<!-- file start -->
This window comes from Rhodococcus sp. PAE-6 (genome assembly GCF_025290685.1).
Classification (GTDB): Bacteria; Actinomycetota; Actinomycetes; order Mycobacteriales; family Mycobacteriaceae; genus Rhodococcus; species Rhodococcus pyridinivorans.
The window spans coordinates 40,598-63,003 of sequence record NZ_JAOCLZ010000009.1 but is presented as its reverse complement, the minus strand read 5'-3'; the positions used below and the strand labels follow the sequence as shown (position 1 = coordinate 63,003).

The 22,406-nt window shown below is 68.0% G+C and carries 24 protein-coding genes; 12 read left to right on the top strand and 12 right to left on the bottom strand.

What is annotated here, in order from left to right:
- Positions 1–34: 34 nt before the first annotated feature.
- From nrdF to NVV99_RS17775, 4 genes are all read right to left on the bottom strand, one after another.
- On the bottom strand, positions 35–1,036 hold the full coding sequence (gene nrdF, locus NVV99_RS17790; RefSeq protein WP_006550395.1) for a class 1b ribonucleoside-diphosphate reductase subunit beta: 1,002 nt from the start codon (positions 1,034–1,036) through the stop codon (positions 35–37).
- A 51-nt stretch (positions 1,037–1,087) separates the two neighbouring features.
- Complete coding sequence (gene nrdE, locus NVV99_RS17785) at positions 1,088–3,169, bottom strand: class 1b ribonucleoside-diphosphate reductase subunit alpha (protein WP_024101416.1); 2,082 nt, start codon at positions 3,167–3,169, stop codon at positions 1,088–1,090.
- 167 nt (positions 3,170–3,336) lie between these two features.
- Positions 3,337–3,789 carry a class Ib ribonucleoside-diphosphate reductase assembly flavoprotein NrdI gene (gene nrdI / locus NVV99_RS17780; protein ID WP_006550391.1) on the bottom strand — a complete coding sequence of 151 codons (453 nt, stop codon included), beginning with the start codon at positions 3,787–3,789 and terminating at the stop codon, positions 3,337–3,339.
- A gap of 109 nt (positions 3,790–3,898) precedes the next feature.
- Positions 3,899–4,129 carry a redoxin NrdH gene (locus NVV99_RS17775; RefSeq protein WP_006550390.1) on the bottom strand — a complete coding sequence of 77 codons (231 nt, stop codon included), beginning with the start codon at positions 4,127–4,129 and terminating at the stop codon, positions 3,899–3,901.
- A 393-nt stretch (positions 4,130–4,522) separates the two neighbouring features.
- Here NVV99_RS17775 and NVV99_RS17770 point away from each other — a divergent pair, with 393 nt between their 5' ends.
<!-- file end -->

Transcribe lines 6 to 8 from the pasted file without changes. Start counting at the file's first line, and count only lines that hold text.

- Positions 1–34: 34 nt before the first annotated feature.
- From nrdF to NVV99_RS17775, 4 genes are all read right to left on the bottom strand, one after another.
- On the bottom strand, positions 35–1,036 hold the full coding sequence (gene nrdF, locus NVV99_RS17790; RefSeq protein WP_006550395.1) for a class 1b ribonucleoside-diphosphate reductase subunit beta: 1,002 nt from the start codon (positions 1,034–1,036) through the stop codon (positions 35–37).